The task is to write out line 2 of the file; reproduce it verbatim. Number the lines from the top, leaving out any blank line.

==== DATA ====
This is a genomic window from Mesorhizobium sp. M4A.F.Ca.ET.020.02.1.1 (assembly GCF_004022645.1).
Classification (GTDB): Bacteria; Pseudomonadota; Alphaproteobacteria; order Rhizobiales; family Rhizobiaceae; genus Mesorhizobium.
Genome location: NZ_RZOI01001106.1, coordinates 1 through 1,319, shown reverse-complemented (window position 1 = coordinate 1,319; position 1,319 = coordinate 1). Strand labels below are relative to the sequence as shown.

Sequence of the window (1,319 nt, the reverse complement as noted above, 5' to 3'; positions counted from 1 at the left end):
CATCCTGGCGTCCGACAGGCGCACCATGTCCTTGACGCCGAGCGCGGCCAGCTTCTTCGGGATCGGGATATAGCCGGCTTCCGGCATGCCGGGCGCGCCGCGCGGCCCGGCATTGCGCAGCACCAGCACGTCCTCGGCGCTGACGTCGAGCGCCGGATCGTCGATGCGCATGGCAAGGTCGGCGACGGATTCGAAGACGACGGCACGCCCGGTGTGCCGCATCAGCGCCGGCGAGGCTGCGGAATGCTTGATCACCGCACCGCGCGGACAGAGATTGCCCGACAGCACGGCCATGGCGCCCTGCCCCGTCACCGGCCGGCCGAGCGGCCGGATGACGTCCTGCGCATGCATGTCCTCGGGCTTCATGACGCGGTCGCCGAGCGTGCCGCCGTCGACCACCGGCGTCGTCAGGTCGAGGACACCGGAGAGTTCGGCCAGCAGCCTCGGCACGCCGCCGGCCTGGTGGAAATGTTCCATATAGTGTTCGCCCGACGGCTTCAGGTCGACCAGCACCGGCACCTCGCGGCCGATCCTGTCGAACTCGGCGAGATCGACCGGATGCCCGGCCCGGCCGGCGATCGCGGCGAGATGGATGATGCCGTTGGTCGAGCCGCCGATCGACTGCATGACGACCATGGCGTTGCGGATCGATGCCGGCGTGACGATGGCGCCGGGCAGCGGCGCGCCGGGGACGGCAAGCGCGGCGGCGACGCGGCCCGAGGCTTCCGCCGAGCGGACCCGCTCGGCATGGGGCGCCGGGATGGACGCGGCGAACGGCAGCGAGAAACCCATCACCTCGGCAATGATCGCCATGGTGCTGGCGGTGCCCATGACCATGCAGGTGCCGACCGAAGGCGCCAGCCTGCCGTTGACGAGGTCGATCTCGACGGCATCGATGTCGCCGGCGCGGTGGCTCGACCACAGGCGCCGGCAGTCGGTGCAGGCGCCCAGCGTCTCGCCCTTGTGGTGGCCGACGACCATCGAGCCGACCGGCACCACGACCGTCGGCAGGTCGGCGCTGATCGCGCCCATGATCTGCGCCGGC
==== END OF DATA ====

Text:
Classification (GTDB): Bacteria; Pseudomonadota; Alphaproteobacteria; order Rhizobiales; family Rhizobiaceae; genus Mesorhizobium.